Let's start with the Mackie 1402VLZ4, a 14-channel compact mixer that fits quite nicely in smaller studio spaces – a definite win for urban dwellers who are tight on room. This audio mixing console has a sleek design that's easy on the eyes, but I have to say, the quality of some components, like the glide knobs, felt a bit cheaper than previous models. As an analog mixer, it's got an intuitive monitor mix setup and delivers clear Mackie sound – perfect for live sound mixer duties or recording sessions. But there's a plasticky elephant in the room; Mackie has switched from metal to plastic casing. Sure, it might help with portability and weight, but it also raises some durability concerns. Especially if you're lugging this unit around from gig to gig. The other point of contention is the volume trim pots. They've been known to get scratchy or cut out prematurely – not fun when you're in the middle of a recording session and your audio interface decides to throw a tantrum.

Tascam Model 12: Learning Curve Included

Now let's turn our attention to Tascam Model 12. Right off the bat, this digital mixer requires you roll up your sleeves and dive deep into its manual. Its multi-functional capabilities as an audio interface mean there's more than meets the eye (and ear). This studio mixer can handle multi-track recording, DAW interfacing and even Bluetooth connectivity – talk about versatility! It also features dual inputs that accept both XLR and 1/4 inch TRS, making it a recording console that plays well with others. The Model 12's USB connectivity can be a bit finicky, so steer clear of those USB 3.0 ports and stick to the motherboard USB 2.0 sockets. And let's not forget the global Phantom Power option – a feature that could benefit from individual channel management. When it comes to sound quality, this model doesn't disappoint. You'll enjoy clean output over headphones or monitors, and the Midi In and Out are a welcome addition for various studio setups. Now, hold onto your hats because this digital mixer also serves as an audio interface for your DAW. It does require some setup though, so be prepared to get cozy with that manual again.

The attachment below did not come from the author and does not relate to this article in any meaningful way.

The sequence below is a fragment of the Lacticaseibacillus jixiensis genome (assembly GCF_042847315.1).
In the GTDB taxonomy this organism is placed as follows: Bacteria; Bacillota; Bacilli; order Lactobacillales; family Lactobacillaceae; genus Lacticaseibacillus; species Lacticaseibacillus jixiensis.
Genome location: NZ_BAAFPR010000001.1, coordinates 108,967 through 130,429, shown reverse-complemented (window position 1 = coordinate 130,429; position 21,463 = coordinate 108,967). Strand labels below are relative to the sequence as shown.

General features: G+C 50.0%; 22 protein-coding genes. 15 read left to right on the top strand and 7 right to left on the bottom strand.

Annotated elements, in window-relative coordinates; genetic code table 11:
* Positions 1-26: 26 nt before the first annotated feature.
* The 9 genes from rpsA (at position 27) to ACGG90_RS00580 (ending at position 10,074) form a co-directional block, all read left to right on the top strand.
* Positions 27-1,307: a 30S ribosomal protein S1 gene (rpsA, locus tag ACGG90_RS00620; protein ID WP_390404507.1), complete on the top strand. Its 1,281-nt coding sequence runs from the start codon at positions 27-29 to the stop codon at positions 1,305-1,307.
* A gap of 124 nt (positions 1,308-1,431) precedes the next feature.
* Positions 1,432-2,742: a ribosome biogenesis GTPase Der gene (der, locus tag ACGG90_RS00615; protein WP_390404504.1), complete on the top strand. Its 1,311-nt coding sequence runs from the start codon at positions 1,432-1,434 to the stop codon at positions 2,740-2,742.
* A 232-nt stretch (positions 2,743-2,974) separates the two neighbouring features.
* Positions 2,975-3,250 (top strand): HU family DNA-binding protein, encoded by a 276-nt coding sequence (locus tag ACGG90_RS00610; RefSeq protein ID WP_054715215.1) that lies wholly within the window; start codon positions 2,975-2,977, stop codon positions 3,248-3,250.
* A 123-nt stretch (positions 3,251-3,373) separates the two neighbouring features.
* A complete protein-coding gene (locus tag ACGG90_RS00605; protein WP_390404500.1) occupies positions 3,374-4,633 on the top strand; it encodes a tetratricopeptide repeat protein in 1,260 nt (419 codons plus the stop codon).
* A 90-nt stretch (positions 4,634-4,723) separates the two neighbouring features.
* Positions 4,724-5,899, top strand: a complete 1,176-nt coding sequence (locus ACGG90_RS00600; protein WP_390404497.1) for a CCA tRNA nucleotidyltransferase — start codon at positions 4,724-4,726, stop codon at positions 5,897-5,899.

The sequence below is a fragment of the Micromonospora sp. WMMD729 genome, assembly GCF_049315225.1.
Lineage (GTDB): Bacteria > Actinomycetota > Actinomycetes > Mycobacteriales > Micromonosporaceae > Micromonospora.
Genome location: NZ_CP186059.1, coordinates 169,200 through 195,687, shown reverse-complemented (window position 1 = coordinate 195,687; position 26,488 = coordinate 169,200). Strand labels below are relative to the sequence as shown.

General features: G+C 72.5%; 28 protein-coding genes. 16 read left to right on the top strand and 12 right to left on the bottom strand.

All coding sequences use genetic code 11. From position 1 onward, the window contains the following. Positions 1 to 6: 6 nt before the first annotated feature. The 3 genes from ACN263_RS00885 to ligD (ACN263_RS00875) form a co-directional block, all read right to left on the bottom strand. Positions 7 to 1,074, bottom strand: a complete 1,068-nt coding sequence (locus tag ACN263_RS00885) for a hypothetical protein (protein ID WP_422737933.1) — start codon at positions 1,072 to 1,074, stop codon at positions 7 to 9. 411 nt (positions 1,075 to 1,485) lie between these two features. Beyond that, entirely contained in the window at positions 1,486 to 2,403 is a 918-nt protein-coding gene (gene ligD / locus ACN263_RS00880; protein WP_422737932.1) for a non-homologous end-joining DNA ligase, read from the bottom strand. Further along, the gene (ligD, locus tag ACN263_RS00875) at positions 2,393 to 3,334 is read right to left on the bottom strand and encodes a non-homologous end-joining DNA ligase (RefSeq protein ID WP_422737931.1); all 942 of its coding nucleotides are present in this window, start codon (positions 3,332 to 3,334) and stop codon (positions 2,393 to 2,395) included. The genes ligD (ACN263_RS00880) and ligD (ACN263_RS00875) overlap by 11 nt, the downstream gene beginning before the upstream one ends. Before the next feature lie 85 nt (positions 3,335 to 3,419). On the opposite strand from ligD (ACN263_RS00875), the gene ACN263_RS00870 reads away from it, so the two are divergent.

And The Winner Is…

After weighing up the pros and cons of these two contenders, I'm crowning the Tascam Model 12 as the winner in this audio mixer showdown. While both mixers have their strengths and weaknesses, the Model 12 stands out for its versatility and sound quality. Sure, it has a steep learning curve and some interesting quirks (global Phantom Power anyone?), but once you get past those hurdles, you've got yourself a solid piece of equipment that offers great value. Whether you're stepping away from complete reliance on a DAW or looking for a more hands-on approach to recording and mixing, this is your ticket to audio nirvana. The Mackie 1402VLZ4 is still a great option if you're after simplicity and portability in an analog mixer. But if you're willing to invest time in learning how to maximize its potential, the Tascam Model 12 offers more than just an audio interface – it's practically an entire recording studio packed into one compact unit.